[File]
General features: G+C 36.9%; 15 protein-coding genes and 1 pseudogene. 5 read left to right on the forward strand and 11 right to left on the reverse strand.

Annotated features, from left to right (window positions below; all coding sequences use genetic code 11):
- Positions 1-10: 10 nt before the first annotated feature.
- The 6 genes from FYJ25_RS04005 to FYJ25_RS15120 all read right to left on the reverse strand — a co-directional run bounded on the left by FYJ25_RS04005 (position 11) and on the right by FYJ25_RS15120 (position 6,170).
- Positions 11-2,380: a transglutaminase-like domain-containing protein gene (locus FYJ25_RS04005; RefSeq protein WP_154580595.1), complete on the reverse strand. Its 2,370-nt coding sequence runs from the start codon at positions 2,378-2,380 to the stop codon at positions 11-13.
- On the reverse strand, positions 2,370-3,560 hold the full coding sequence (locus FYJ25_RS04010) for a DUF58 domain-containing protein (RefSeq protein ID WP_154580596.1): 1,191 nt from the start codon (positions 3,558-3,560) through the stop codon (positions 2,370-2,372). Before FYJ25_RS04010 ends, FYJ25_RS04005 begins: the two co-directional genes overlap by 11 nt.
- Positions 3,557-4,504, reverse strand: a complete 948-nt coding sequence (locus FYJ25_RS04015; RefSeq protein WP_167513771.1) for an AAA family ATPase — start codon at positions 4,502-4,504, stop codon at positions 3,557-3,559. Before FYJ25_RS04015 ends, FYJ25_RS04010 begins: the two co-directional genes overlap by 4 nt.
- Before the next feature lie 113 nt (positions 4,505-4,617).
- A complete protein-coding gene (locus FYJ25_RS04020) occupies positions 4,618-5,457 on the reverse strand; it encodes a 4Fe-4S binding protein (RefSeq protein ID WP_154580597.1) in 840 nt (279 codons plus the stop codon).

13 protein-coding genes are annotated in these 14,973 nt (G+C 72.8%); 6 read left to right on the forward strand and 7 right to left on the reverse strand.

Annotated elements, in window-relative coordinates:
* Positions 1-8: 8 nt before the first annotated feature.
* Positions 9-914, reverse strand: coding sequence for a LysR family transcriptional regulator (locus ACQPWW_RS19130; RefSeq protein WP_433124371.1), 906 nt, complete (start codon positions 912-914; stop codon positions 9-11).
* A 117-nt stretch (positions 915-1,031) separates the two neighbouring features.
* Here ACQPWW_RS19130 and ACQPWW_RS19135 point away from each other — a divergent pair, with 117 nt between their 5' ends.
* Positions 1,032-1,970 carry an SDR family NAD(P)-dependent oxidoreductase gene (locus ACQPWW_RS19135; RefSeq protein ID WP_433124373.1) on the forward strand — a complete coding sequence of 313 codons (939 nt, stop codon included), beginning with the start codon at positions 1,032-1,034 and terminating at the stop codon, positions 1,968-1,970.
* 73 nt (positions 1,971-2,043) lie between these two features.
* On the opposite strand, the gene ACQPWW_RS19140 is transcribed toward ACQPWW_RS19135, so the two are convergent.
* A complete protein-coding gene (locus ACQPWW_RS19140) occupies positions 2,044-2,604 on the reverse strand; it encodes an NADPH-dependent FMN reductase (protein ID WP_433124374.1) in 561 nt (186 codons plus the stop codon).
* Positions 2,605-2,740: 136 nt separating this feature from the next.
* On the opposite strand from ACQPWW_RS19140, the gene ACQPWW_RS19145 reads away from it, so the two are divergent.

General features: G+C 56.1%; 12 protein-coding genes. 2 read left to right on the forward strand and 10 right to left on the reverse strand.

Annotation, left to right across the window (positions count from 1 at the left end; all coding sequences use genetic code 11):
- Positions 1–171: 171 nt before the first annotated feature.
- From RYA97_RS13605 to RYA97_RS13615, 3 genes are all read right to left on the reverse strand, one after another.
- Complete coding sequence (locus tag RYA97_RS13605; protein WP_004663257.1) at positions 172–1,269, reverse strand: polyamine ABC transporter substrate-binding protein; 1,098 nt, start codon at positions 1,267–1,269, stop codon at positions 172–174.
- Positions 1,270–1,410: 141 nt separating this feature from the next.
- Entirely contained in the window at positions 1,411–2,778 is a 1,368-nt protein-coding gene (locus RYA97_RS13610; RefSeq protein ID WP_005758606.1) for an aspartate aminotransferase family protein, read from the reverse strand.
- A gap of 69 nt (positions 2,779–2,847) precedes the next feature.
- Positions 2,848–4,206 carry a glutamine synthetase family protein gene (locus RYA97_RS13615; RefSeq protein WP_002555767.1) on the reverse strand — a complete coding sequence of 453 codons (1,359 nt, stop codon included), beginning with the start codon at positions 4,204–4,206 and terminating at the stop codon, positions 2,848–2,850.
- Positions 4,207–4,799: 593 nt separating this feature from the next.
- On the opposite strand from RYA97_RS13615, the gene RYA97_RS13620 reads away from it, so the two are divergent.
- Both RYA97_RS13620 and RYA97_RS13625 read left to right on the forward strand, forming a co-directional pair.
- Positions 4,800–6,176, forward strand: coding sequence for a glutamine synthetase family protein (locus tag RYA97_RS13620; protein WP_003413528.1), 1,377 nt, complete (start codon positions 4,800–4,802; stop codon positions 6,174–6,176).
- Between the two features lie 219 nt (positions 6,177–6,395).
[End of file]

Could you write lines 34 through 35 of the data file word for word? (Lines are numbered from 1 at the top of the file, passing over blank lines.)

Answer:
- Positions 4,800–6,176, forward strand: coding sequence for a glutamine synthetase family protein (locus tag RYA97_RS13620; protein WP_003413528.1), 1,377 nt, complete (start codon positions 4,800–4,802; stop codon positions 6,174–6,176).
- Between the two features lie 219 nt (positions 6,177–6,395).